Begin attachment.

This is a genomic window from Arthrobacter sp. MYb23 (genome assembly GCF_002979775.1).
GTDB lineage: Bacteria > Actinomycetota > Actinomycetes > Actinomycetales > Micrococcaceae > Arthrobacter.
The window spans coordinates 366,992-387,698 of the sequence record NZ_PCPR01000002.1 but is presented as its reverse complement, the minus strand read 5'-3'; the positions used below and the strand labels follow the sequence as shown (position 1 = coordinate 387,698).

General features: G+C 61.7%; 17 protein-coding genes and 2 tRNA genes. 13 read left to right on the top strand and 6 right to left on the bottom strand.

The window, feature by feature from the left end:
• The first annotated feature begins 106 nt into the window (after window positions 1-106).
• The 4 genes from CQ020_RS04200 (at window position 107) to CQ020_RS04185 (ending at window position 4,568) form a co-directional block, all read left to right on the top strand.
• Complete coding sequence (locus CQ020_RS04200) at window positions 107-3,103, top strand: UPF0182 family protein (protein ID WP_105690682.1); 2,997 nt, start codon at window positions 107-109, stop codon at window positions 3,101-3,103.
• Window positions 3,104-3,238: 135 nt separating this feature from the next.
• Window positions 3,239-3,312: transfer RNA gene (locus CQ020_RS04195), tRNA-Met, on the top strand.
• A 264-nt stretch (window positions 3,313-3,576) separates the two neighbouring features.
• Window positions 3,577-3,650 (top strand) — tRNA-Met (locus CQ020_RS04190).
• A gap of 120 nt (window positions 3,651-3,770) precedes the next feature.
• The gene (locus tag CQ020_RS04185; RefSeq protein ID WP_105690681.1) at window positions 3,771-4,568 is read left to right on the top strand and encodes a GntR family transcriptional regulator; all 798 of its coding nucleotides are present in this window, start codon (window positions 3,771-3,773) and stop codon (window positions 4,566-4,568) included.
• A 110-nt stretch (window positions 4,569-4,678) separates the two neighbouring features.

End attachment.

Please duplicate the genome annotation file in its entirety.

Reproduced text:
This is a genomic window from Arthrobacter sp. MYb23 (genome assembly GCF_002979775.1).
GTDB lineage: Bacteria > Actinomycetota > Actinomycetes > Actinomycetales > Micrococcaceae > Arthrobacter.
The window spans coordinates 366,992-387,698 of the sequence record NZ_PCPR01000002.1 but is presented as its reverse complement, the minus strand read 5'-3'; the positions used below and the strand labels follow the sequence as shown (position 1 = coordinate 387,698).

General features: G+C 61.7%; 17 protein-coding genes and 2 tRNA genes. 13 read left to right on the top strand and 6 right to left on the bottom strand.

The window, feature by feature from the left end:
• The first annotated feature begins 106 nt into the window (after window positions 1-106).
• The 4 genes from CQ020_RS04200 (at window position 107) to CQ020_RS04185 (ending at window position 4,568) form a co-directional block, all read left to right on the top strand.
• Complete coding sequence (locus CQ020_RS04200) at window positions 107-3,103, top strand: UPF0182 family protein (protein ID WP_105690682.1); 2,997 nt, start codon at window positions 107-109, stop codon at window positions 3,101-3,103.
• Window positions 3,104-3,238: 135 nt separating this feature from the next.
• Window positions 3,239-3,312: transfer RNA gene (locus CQ020_RS04195), tRNA-Met, on the top strand.
• A 264-nt stretch (window positions 3,313-3,576) separates the two neighbouring features.
• Window positions 3,577-3,650 (top strand) — tRNA-Met (locus CQ020_RS04190).
• A gap of 120 nt (window positions 3,651-3,770) precedes the next feature.
• The gene (locus tag CQ020_RS04185; RefSeq protein ID WP_105690681.1) at window positions 3,771-4,568 is read left to right on the top strand and encodes a GntR family transcriptional regulator; all 798 of its coding nucleotides are present in this window, start codon (window positions 3,771-3,773) and stop codon (window positions 4,566-4,568) included.
• A 110-nt stretch (window positions 4,569-4,678) separates the two neighbouring features.